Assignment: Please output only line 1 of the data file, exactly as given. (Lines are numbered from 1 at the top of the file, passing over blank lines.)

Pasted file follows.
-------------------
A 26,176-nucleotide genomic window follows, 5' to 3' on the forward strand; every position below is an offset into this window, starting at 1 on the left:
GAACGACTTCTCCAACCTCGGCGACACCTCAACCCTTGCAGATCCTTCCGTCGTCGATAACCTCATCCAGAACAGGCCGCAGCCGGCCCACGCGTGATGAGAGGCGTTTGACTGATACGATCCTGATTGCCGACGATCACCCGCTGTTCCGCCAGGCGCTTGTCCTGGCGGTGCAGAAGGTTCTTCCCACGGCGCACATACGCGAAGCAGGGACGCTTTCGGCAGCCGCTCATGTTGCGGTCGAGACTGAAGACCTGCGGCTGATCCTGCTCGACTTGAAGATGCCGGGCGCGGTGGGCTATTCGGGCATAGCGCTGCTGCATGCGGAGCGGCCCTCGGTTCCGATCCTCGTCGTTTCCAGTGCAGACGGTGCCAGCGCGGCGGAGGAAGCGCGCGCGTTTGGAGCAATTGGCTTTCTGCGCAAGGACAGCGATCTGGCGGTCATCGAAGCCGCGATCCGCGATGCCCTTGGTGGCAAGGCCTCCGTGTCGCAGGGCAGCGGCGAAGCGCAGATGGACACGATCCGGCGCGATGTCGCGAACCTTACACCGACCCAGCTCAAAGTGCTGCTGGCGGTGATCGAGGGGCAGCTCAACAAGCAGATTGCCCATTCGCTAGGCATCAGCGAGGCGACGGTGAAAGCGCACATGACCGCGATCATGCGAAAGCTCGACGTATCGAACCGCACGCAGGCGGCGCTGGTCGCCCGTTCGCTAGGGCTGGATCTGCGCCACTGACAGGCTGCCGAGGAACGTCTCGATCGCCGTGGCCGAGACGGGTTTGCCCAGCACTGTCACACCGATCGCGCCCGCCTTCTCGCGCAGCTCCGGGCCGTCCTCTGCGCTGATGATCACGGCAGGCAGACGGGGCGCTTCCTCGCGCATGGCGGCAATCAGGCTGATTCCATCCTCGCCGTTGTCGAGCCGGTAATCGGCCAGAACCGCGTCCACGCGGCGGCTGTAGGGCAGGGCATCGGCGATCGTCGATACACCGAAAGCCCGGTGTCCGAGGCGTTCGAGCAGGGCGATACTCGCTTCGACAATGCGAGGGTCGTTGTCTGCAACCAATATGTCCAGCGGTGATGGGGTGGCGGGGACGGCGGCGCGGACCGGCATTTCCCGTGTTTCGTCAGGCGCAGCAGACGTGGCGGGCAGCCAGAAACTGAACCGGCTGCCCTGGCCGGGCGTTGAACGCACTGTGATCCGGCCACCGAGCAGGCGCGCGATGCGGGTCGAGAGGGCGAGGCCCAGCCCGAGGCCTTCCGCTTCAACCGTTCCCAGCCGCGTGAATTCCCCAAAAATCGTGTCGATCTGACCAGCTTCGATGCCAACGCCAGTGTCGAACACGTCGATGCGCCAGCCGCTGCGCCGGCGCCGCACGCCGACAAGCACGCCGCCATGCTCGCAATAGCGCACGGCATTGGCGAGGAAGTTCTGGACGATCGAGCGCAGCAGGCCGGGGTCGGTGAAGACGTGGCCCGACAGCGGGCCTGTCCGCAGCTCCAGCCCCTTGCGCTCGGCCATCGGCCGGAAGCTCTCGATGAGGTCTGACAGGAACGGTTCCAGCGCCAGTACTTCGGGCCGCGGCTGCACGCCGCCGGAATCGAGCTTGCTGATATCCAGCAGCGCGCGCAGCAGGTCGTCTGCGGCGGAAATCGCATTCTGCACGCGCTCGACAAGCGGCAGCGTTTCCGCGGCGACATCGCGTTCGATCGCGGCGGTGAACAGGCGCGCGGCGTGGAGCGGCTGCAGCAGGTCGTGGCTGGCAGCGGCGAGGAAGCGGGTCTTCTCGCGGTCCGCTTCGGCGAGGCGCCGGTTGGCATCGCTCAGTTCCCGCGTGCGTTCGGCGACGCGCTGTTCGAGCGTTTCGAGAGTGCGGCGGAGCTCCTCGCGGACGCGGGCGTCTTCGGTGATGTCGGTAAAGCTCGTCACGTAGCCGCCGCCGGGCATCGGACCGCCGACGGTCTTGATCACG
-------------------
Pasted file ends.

A 26,176-nucleotide genomic window follows, 5' to 3' on the forward strand; every position below is an offset into this window, starting at 1 on the left: